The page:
Joel admitted to me that his “spending money” situation is very tight. He has his major obligations all covered, but otherwise I think he’s short. I think he made a mistake driving a beer truck this summer, monetarily anyway. I offered him a no-interest loan of a few hundred but he turned it down.
Don’t tell him I told you this because he didn’t want me to tell you. You might bail him out a little at Xmas with a green gift, which I may do if I’m still in Viet Nam.
I’m not planning to be out of Nam in December, but there’s always hope.
I’ve sent some newspaper clippings which may help clarify my position (the CAPs).
A CAP in 1st Co. 2nd CAG was wiped out the other night. I’m worried that it may have been 2-1-4, Mike Turner’s CAP.
We’re getting hot chow every day now! They send it out in cans. Usually, there isn’t enough to go around but it’s better than C-rats.
We’re going through another cycle of rain, now. We were supposed to see our first real “monsoon” storm last night but it was just an ordinary rainstorm.
A “monsoon” is a storm with 50-70 mph winds, heavy rain, and temperatures like 40 degrees. All of a sudden our tropical weight clothing is inadequate. Everyone is sending home for wool socks, sweatshirts, etc. Everybody has begun wearing underwear again now that the hot weather is gone. I could use a couple of heavy sweatshirts and some socks like you sent before.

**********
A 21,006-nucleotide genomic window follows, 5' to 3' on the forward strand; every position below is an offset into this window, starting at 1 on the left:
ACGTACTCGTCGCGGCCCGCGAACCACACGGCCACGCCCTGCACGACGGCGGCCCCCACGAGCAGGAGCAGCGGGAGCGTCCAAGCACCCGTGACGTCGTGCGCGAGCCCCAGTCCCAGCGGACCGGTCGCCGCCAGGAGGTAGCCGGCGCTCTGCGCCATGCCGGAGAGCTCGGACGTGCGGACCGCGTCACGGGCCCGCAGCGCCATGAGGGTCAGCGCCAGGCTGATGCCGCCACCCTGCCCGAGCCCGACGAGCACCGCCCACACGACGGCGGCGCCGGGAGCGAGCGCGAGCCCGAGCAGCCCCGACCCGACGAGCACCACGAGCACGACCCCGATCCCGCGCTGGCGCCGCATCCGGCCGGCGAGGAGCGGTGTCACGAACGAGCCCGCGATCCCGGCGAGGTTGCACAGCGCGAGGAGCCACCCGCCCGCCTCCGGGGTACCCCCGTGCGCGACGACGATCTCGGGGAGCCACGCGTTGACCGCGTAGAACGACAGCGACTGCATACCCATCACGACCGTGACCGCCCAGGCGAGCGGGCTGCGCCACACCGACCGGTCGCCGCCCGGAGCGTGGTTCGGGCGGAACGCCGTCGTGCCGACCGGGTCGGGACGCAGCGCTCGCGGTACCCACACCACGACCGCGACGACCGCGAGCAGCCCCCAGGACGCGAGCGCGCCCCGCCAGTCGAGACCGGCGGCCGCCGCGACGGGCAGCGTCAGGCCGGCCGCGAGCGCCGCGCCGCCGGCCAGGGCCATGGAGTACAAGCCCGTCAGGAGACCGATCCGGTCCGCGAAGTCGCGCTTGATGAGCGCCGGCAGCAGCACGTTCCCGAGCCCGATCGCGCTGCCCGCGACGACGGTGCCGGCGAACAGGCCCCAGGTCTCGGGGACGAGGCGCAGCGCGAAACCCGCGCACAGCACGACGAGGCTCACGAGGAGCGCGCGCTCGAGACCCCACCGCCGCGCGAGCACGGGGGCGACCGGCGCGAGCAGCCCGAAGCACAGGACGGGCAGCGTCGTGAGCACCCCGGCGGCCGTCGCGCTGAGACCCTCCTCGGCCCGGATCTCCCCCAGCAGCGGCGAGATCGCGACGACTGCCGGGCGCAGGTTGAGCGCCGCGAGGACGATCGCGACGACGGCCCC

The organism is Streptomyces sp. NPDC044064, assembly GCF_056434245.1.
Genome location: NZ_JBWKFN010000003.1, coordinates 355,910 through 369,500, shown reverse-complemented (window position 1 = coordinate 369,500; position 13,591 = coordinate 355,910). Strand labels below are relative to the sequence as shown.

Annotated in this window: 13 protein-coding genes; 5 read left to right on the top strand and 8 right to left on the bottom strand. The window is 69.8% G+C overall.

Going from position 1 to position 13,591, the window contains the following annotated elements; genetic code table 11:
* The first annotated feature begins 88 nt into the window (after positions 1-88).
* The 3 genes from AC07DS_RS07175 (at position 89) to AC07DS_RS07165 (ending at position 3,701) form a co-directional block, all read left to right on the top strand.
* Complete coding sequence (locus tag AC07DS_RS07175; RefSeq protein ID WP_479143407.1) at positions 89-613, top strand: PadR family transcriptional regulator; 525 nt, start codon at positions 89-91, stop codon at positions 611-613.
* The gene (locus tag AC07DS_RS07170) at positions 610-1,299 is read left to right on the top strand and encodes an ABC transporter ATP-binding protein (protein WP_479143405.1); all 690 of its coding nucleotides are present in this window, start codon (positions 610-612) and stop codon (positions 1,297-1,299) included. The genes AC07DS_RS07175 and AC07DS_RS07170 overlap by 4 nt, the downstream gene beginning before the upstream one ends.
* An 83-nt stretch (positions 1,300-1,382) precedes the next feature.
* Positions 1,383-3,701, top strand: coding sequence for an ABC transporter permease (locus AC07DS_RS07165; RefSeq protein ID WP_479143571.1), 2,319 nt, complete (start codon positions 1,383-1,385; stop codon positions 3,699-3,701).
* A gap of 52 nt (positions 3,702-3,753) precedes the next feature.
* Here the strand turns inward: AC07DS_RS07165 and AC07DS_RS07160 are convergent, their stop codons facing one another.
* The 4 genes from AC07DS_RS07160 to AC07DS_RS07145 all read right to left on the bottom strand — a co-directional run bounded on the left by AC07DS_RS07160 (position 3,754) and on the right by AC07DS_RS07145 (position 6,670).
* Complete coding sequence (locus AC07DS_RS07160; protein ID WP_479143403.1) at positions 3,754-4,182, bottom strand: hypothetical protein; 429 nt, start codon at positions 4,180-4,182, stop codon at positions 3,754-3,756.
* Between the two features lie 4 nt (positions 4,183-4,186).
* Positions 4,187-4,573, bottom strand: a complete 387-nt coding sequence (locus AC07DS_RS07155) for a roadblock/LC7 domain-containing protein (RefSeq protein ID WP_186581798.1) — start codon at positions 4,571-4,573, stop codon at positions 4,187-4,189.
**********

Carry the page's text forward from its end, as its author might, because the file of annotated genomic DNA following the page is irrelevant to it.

Socks are a big problem, there is no way to keep your boots and socks dry while walking around in ankle deep water all night. The cold, wet, weather presupposes any attempt at air drying. Add to that the fact that our good ole supply system has preserved its reputation for not having anything that is really needed. The least we’re going to get is wet, cold, feet but there’ll athletes foot, jungle rot, and the common cold for the less careful.
I did manage to talk the re-supply driver out of a pair of new jungle boots. Now I have two pair and, theoretically, one will be drying while the other is being worn. Theoretically.
It’s 10:50 A.M. and re-supply is not here yet. Whoops, as you were; re-supply just arrived.
I just received another of your letters that followed me to the “Sanctuary.” You must have read one of my letters wrong.
It wasn’t Doc that was killed, it was Dan. Dan Gallagher was only in CAP 2 for about a month before the accident. The other guy killed was John Arteaga.